Possible topics include, but are not limited to, the following:

  • The influence of political images in digital campaigns, including comparisons between online messaging, social media strategies, and more traditional forms of political advertising
  • The role of visual messaging in disinformation efforts, whether used to confuse, incite resentment, or demotivate potential voter or citizen involvement
  • Computational analysis of large-scale visual datasets to detect patterns of coverage or behavior not evident in smaller, hand-coded projects
  • Integrated or comparative analysis of multimodal cues in political messages and their synergistic or differential impacts on viewer perceptions
  • Visual analysis of protest and collection action, including visual framing of activism or demonstrations as well as visual memes circulated on social media
  • Cross-national comparisons of visual news framing of politics or protest and its reception by audiences
  • Viewer reception of newer visual technologies such as 360-degree video cameras to depict campaign events, demonstrations, marches, or other collective actions
  • Visual depictions of populist and fringe political actors, including signature gestures and nonverbal displays, expressive range, or performative repertoires
  • Effects of nonverbal aggression, norm violations, and other transgressive candidate behavior on viewers of political programming
  • Visual measures of negative advertising, incivility, “in your face”-style of candidate interaction, or other normatively fraught political communication styles
  • Visual analysis of hate speech and white nationalism, including identifiable signs and symbols as identified by the Anti-Defamation League and other watchdogs
  • The role of viewer orientations (e.g., ideology, partisanship, political interest, age cohort, moral outlook, geographical situatedness, issue attitudes) in shaping political image interpretations and message efficacy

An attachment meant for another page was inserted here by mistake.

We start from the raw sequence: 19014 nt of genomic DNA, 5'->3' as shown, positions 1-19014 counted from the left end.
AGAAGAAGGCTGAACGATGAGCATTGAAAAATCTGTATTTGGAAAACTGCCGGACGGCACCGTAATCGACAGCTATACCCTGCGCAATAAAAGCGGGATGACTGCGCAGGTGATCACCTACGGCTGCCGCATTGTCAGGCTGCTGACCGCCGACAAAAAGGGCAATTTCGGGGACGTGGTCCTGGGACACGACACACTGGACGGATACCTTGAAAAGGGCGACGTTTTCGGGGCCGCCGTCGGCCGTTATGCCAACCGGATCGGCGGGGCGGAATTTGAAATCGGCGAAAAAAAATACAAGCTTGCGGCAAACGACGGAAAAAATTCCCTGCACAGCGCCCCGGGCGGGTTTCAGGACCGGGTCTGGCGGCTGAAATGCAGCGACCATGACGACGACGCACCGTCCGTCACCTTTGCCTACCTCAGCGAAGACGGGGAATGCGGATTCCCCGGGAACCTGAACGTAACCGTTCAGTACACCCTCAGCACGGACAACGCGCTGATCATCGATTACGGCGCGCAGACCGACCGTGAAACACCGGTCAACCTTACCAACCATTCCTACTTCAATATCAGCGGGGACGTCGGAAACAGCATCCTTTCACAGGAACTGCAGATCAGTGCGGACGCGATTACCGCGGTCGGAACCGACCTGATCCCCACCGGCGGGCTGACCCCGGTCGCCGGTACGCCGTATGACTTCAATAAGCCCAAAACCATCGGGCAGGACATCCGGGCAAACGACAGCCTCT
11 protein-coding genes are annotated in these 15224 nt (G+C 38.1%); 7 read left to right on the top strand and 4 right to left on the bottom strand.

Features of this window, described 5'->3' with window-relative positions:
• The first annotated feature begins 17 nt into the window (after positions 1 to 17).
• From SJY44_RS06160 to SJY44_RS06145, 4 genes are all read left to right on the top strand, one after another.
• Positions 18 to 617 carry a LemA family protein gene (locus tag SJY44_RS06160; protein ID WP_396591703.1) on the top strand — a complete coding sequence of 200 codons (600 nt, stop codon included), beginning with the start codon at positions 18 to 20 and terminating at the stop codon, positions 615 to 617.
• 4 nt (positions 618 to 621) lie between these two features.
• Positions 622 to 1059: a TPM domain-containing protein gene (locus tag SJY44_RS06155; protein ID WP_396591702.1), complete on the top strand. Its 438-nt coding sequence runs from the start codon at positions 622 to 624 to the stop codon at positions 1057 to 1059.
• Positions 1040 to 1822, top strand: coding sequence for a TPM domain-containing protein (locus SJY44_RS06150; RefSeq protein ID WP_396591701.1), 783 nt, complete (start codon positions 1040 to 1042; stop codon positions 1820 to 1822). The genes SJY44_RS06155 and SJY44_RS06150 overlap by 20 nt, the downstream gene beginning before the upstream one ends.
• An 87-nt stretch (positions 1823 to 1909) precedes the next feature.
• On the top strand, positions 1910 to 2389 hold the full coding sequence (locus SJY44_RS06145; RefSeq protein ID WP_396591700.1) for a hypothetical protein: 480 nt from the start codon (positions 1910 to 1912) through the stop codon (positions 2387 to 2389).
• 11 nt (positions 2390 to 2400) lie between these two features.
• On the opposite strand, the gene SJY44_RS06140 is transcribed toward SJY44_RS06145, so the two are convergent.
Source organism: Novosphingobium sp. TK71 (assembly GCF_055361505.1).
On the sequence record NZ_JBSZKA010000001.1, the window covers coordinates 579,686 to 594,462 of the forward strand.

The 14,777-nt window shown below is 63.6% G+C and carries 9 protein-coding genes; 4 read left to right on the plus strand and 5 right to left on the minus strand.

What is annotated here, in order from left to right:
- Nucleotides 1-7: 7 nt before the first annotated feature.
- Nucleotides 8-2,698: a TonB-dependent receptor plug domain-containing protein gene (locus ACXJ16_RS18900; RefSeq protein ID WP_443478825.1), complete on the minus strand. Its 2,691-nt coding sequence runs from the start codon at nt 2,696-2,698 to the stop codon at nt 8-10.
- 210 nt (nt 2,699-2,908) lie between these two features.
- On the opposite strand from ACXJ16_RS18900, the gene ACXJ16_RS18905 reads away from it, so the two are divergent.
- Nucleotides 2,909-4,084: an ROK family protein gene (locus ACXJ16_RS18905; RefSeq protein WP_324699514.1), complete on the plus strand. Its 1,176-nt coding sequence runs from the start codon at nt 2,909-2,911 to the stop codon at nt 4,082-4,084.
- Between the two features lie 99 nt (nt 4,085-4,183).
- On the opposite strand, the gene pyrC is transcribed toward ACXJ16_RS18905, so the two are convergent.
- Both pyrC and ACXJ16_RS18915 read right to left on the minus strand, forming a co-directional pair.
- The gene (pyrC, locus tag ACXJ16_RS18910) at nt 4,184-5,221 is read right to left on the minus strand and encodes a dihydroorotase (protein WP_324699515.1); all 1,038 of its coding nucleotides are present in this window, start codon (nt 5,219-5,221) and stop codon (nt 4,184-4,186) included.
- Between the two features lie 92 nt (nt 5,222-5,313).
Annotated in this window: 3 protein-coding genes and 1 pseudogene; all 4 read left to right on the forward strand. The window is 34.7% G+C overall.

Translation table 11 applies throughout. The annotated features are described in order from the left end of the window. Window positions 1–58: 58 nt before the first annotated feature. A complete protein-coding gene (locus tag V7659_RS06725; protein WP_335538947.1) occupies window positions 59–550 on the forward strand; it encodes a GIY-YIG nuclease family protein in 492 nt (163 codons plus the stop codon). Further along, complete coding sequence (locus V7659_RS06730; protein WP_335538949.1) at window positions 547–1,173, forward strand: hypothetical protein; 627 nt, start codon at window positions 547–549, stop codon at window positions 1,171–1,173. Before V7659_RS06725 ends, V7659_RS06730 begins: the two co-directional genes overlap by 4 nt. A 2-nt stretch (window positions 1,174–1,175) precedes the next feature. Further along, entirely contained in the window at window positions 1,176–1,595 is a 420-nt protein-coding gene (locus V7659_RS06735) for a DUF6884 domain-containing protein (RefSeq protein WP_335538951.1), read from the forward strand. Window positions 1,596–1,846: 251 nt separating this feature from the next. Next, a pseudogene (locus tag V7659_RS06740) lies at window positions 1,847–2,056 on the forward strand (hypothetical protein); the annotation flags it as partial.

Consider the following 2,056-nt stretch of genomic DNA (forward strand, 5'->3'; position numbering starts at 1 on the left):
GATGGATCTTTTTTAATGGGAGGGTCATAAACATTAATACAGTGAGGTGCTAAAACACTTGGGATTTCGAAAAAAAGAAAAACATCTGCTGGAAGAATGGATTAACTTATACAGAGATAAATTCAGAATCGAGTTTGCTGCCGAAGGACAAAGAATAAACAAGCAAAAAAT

• The role of visual content in explaining patterns of news sharing on social media
  • The use of visuals in emerging genres of political campaign communication, whether mini-documentaries, mash-up advertising, candidate-generated videos, or political selfies.


Manuscript submissions for this special issue are due on 15 December 2019.
Please submit your work through our online submission portal and ensure that the first line of the cover letter states: “Manuscript to be considered for the special issue on Visual Politics”. Manuscripts should follow the IJPP submission guidelines. Submissions will be subject to a double-blind peer review process and must not have been published, accepted for publication, or under consideration for publication elsewhere.

Please note that, to ensure consistency, submissions will only be considered for peer review after the 15 December 2019 deadline has passed.

Authors interested in submitting their work are encouraged to contact the guest editors, Erik Bucy ( and Jungseock Joo ( with questions.


  • Paper submissions: 15 December 2019
  • First decision: 15 February 2020
  • Paper revisions: 15 April 2020
  • Final decision: 15 May 2020
  • Online publication: July 2020
  • Print publication: October 2020

New Report: News Sharing on UK Social Media: Misinformation, Disinformation & Correction

As part of the activities of the Online Civic Culture Centre at Loughborough University, Andrew Chadwick and I have written an extensive report on the extent to which misinformation and disinformation circulates and is corrected on social media in the UK. The full report can be downloaded on the website of the Online Civic Culture Centre.

Very little is known about the motivations that drive people to share political news on social media and how these might be contributing to changes in our online civic culture. If we can learn more about the things people try to achieve when they share news online—and the extent to which these motivations might reinforce or undermine the distribution of false or misleading information—liberal democracies can start to think about how they can reduce important online harms. This report is the first to address these issues in Britain on the basis of a survey of the news sharing habits on social media of a representative sample of the British public. It was authored by Professor Andrew Chadwick and Dr Cristian Vaccari. We gratefully acknowledge the support of O3C data partner Opinium Research, which provided its survey services pro bono.